One of my tennis buddies told me a funny story about borrowing money from his parents. He was 28 at the time and asked for a $30,000 loan to buy a condominium. Since his parents had the spare cash and weren’t making much from interest, they figured lending money to him was a win-win situation.
All was going well until one day, his mother came over to his newly purchased condominium. It had been three months since they moved in and his mother wanted to have a talk about the lent money.
The mother said, “Paul, your father and I are disappointed in you. It’s been three months since you borrowed our money to buy your condominium and you haven’t paid us anything back. What is going on?”
My tennis buddy replied, “Mom, I had no idea you wanted to get paid back so soon. We’ve been busy furnishing the place and stuff. I guess we should have written down some parameters regarding how you would get paid back!”
Then his mom replied, “Yes, you should have been more considerate about paying us back something every month. We worked very hard for this money and it was supposed to be for our retirement. However, your dad and I talked about it and we’ve decided to forgive the $30,000 loan as a wedding present.”
This is when my friend said he almost burst a capillary in his forehead, “No mom! After the guilt you just gave me, there’s no way I’m accepting your money!”
He then stormed to his room, made some calculations, and gave her a check that paid back some interest and principal. There was no way he would let his mother lord over him like that. He was pissed.
Borrowing and Lending Money From And to Friends And Family Is Tricky
I’m not a fan of borrowing money from friends and family. Money can often make for some weird power dynamics. It can also create resentment, distrust, and unhappiness.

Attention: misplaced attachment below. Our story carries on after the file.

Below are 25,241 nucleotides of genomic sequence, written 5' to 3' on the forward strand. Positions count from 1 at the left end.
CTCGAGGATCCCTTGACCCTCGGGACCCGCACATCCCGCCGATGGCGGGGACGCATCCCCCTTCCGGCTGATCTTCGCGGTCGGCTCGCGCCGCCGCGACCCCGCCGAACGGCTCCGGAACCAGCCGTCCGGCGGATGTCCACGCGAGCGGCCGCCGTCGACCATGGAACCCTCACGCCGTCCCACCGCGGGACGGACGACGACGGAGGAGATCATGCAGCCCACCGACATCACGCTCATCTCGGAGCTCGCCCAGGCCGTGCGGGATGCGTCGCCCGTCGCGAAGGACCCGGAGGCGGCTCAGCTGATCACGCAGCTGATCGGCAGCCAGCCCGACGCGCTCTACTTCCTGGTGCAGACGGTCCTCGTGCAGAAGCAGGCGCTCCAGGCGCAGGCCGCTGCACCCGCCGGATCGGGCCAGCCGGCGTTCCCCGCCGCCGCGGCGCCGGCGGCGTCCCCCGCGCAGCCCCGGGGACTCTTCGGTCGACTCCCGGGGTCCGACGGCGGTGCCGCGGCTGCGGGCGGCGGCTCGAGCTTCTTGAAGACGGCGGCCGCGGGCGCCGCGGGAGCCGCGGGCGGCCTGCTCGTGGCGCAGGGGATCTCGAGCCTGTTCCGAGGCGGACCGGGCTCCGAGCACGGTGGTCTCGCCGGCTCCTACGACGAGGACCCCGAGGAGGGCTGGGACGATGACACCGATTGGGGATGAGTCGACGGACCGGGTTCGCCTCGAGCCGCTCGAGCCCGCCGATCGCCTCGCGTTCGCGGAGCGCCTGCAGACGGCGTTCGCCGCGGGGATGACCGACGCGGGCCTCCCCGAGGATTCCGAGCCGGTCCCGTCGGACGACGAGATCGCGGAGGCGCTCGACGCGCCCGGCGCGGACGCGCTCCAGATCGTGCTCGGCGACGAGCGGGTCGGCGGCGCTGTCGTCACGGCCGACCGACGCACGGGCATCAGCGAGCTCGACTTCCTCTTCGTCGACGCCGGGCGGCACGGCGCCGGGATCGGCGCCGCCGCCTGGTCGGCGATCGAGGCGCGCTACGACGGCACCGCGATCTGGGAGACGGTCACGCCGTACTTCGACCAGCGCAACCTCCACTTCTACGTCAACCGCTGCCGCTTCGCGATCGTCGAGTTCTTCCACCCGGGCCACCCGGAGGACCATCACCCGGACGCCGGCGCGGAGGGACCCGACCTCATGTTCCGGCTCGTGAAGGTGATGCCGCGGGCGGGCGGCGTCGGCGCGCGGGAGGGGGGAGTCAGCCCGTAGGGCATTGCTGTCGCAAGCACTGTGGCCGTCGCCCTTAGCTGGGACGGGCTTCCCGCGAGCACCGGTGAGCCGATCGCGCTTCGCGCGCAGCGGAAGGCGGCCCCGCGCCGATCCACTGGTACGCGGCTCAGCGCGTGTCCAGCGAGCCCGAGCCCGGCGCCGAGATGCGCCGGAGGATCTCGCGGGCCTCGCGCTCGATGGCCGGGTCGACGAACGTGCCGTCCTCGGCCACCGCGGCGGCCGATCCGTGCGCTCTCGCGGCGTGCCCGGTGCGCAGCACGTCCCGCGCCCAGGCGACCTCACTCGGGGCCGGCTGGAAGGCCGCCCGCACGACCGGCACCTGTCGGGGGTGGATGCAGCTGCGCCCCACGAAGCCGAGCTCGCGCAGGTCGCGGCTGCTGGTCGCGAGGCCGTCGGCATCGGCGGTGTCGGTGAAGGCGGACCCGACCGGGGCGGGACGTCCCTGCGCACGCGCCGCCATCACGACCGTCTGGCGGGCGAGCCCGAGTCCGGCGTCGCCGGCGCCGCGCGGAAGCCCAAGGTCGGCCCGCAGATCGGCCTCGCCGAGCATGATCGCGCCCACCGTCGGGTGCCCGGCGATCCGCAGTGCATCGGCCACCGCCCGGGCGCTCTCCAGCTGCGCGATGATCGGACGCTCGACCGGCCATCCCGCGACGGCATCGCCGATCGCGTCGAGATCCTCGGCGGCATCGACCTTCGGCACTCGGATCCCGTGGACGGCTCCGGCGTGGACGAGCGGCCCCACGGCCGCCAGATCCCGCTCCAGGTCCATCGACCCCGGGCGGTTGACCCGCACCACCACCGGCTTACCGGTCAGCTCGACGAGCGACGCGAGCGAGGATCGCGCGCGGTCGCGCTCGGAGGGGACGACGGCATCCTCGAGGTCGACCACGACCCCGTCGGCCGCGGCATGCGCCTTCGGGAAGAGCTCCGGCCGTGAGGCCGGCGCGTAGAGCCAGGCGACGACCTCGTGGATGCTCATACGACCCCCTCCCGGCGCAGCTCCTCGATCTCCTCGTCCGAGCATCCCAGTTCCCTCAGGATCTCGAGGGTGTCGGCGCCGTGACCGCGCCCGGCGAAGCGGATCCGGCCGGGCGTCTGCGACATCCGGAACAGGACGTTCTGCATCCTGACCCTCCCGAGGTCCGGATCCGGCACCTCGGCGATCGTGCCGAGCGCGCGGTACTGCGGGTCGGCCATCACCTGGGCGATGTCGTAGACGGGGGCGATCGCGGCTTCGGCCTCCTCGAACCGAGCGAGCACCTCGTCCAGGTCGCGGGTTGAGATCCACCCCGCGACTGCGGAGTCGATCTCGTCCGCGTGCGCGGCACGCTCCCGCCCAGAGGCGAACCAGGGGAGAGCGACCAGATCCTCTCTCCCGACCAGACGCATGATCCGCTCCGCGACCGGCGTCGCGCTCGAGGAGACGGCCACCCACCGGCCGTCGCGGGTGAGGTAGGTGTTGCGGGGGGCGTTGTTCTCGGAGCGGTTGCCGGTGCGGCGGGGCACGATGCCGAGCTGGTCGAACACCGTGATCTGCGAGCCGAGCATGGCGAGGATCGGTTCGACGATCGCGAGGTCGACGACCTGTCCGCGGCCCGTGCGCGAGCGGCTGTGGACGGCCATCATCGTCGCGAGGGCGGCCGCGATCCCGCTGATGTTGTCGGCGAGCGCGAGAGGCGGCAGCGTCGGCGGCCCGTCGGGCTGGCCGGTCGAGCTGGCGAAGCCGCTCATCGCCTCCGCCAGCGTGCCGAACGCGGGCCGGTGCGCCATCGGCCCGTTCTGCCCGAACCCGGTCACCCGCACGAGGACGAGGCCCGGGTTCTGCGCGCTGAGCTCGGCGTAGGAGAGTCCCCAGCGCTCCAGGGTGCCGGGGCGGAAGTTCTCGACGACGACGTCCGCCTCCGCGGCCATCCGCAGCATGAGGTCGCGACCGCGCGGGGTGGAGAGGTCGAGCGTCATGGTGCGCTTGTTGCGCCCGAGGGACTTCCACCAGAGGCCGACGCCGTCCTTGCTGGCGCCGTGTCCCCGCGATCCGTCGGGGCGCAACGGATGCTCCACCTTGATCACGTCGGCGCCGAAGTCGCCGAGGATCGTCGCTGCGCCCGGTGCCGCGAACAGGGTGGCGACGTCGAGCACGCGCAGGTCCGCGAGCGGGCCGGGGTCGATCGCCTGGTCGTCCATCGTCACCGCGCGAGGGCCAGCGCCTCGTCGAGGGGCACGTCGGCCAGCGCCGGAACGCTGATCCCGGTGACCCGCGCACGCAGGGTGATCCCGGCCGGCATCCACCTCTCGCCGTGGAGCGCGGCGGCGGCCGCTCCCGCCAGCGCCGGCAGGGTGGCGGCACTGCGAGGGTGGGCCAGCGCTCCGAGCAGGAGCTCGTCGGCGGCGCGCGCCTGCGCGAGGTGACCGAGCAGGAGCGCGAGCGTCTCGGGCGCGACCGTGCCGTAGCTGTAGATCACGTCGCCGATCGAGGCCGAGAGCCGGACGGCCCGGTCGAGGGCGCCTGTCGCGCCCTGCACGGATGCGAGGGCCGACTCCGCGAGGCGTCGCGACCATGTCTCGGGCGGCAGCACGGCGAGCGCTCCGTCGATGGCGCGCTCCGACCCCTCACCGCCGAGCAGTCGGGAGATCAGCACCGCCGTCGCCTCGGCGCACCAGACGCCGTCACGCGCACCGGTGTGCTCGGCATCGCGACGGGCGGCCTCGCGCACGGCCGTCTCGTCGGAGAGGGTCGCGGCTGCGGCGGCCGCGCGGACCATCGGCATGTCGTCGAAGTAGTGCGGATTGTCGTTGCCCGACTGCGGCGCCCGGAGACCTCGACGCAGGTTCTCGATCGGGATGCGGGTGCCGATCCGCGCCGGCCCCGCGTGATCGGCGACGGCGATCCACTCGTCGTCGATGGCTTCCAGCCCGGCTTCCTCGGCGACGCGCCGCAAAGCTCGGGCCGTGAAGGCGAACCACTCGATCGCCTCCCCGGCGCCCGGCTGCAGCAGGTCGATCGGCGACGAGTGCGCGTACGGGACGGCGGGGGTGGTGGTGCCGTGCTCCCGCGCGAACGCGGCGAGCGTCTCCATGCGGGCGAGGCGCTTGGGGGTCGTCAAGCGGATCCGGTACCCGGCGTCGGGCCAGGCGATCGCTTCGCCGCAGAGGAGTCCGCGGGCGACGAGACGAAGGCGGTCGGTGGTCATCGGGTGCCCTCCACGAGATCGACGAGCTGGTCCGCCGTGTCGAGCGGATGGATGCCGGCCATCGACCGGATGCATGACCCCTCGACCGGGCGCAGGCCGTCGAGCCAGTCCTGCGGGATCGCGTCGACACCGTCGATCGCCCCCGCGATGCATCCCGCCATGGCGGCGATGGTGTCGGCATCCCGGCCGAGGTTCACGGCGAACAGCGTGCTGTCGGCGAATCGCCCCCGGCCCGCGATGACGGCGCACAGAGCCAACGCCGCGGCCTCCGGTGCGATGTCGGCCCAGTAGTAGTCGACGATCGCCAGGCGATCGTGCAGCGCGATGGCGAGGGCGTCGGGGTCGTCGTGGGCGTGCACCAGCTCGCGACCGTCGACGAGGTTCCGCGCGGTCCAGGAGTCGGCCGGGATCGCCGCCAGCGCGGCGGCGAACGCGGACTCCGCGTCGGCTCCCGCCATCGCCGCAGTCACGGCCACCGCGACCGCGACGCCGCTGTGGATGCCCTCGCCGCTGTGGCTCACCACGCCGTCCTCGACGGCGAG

Most of the time, I’d rather just work more and wait longer than borrow money from friends. Meanwhile, I want my parents to enjoy as much of their wealth as possible during their golden years. They are frugal and need to start decumulating more assets.
The more you value your friendship, the more careful you should be with borrowing money from your close friends. You don’t want to lose them!
However, if your friendship is truly great, then borrowing money might be absolutely fine. Your best friend might be more than happy to lend you money because they want the best for you. If they can earn a higher interest rate, then everybody wins.
I know that if a great friend needed to borrow money from me, I would lend it in a heartbeat. Depending on the amount he wanted to borrow and what he wanted to borrow the money for, I might even just write it off as a gift.
I feel like I’ve won the life lottery, so I’ve tried to make it my mission to help out as many friends and family by spreading my lottery winnings. Whether it’s by regularly sending my in-laws money or by giving my parents my Uber Eats account to use as often as they want, spreading the wealth feels great! It’s like creating multiple lottery winners!
It’s much easier to financially help people you know rather than people or organizations you don’t. But that’s my next goal in giving as I enter my decumulation phase.
When Borrowing Or Lending Money From Or To Friends Is OK
I realized something interesting about when borrowing or lending money from or to friends is OK. The determination is based on the amount of money borrowed or lent as a percentage of the lender’s net worth.
If a friend asks to borrow $10, you’d probably have no problem lending the money. The lunch truck only accepts cash because their Square payments machine is broken. You’re probably happy to just buy them lunch.
However, if your friend asked to borrow $10,000, you might start asking questions, like what the hell for?! $10,000 is a weird amount of money to borrow because it’s not enough to buy a car or a house. But it is enough to buy a lot of things you don’t need, such as a fancy watch or a family vacation to Hawaii at a nice resort.
Now imagine if your friend asked to borrow $1 million to buy a house. He needs a bridge loan because he found his dream home and his liquidity is currently trapped in his existing home. He eventually plans to sell the home to pay you back, but it will take time.
Would you lend him $1 million? Most would probably say no.